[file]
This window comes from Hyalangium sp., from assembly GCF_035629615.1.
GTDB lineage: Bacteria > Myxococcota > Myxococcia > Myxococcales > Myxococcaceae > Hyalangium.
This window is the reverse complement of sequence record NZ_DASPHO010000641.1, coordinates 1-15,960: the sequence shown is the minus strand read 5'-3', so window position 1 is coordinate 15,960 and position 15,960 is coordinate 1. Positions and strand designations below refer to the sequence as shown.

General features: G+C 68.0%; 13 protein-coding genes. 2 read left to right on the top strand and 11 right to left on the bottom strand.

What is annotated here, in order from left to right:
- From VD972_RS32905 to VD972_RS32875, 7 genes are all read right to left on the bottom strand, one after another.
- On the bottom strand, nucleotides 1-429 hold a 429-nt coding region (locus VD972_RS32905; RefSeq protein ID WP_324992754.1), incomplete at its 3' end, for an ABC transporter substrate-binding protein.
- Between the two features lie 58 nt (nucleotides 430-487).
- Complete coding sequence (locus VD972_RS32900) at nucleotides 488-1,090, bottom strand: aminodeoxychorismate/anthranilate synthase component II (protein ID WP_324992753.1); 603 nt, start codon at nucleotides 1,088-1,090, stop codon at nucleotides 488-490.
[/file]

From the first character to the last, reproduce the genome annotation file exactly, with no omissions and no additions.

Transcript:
This window comes from Hyalangium sp., from assembly GCF_035629615.1.
GTDB lineage: Bacteria > Myxococcota > Myxococcia > Myxococcales > Myxococcaceae > Hyalangium.
This window is the reverse complement of sequence record NZ_DASPHO010000641.1, coordinates 1-15,960: the sequence shown is the minus strand read 5'-3', so window position 1 is coordinate 15,960 and position 15,960 is coordinate 1. Positions and strand designations below refer to the sequence as shown.

General features: G+C 68.0%; 13 protein-coding genes. 2 read left to right on the top strand and 11 right to left on the bottom strand.

What is annotated here, in order from left to right:
- From VD972_RS32905 to VD972_RS32875, 7 genes are all read right to left on the bottom strand, one after another.
- On the bottom strand, nucleotides 1-429 hold a 429-nt coding region (locus VD972_RS32905; RefSeq protein ID WP_324992754.1), incomplete at its 3' end, for an ABC transporter substrate-binding protein.
- Between the two features lie 58 nt (nucleotides 430-487).
- Complete coding sequence (locus VD972_RS32900) at nucleotides 488-1,090, bottom strand: aminodeoxychorismate/anthranilate synthase component II (protein ID WP_324992753.1); 603 nt, start codon at nucleotides 1,088-1,090, stop codon at nucleotides 488-490.